Many people dread receiving a notice to serve on jury duty. Therefore, your first thought if you receive a jury duty notice might be how to get out of jury duty in Austin, TX. It can be difficult to get out of jury duty, but it is possible.
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What Is Jury Duty in Austin?
Juries are summoned in civil cases and criminal cases. Civil cases can include personal injury cases, such as car accidents, product liability claims, motor vehicle accidents, slip and fall accidents, dog bites, workplace accidents, and medical malpractice cases.
Jurors in personal injury cases decide if the defendant (the alleged at-fault party) caused the plaintiff’s injuries. If the defendant is at fault, the jurors decide how much money to award the plaintiff (the injured party) for damages.
The burden of proof in a civil case is slightly lower than in a criminal case. A plaintiff in a personal injury case has the burden of proving the legal elements of negligence and other causes of action by a preponderance of the evidence.
Jury members are the “triers of fact” in a civil trial. They decide what evidence and testimony is factual. Jurors can believe or disbelieve all or parts of a party’s evidence.
How Are Jurors Chosen for Service in Austin, TX?
You might not serve on a jury even though you receive a summons for jury duty. The summons only requires you to appear in court for jury duty.
The jury selection for each case is random, and the parties have the right to reject a specific number of jurors without giving a reason. Personal injury lawyers carefully consider each juror to decide if there is a reason for dismissing the juror.
Individuals are chosen at random to appear for jury duty. Each county receives a list of potential jurors from the Texas Secretary of State. The list consists of individuals who have a Texas driver’s license, are registered voters, or have a Texas identification card.
Who Qualifies to Serve on a Jury in Austin, TX?
You must be a resident of Travis County to serve on a jury in an Austin court. Qualified jurors must meet the following criteria:
- Be 18 years old or older;
- A resident of Texas and Travis County;
- Be a United States citizen;
- Meet the qualifications to register to vote in Travis County, even though the person is not registered to vote;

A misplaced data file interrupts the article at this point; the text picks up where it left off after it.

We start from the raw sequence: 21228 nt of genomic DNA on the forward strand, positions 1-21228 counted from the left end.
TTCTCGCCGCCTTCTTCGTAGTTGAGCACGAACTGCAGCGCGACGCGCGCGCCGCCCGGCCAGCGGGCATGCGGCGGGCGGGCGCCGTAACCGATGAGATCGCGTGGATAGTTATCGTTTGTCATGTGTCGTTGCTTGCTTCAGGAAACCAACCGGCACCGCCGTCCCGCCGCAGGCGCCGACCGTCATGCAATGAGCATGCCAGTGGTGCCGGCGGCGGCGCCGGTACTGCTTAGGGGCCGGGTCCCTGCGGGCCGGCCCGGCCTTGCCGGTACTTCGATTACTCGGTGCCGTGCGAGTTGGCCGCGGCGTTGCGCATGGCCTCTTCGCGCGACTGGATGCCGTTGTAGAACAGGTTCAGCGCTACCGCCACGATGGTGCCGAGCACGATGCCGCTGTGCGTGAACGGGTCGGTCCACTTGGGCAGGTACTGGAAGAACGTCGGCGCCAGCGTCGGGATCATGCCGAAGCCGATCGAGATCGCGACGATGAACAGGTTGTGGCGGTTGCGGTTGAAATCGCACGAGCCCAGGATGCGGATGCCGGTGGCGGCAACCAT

- Be of good moral character and sound mind;
- Be able to write and read;
- Have not been convicted of or under indictment for a felony or misdemeanor theft; and,
- Have not served as a juror for six days during the past three months for a county court or the past six months for a district court.
If you are unsure whether you meet the qualifications to serve on a jury, contact the clerk of court immediately. The jury summons should provide instructions and contact information for inquiries.
Are There Exemptions From Jury Service?
There are several exemptions under Texas law for jury service. Exemptions include, but are not limited to:
- You have legal custody of a child under the age of 12 years, and you do not have adequate supervision for the child while you attend jury service.
- Being over 70 years old.
- You are enrolled and attend college or an institution of higher education;
- You are a student of a private or public secondary school.
- Being the primary caregiver for a person who cannot care for themselves. This jury duty exemption does not apply to healthcare workers.
- You are a United States Military Forces member on active duty and deployed away from home outside of your resident county.
- You are an employee or officer of the house of representatives, senate, or other agency in the legislative branch of government.
You are not required to claim an exemption from jury duty. However, if you want to be exempted from jury service, you must follow the instructions on the jury summons to request an exemption. You must appear for jury duty as instructed if the court does not exempt you from service.
What Are the Penalties for Skipping Jury Duty in Austin?
Failing to appear for jury duty can result in the judge issuing a contempt of court order. Texas Government Code §62.111 imposes a fine of $100 to $500 for failing to appear in court without a reasonable excuse or filing a false exemption claim for jury duty.
The best thing to do when you receive a jury summons is to read the entire notice. Then, follow the instructions for responding to the notice. If you have questions about jury duty, call the clerk of court promptly.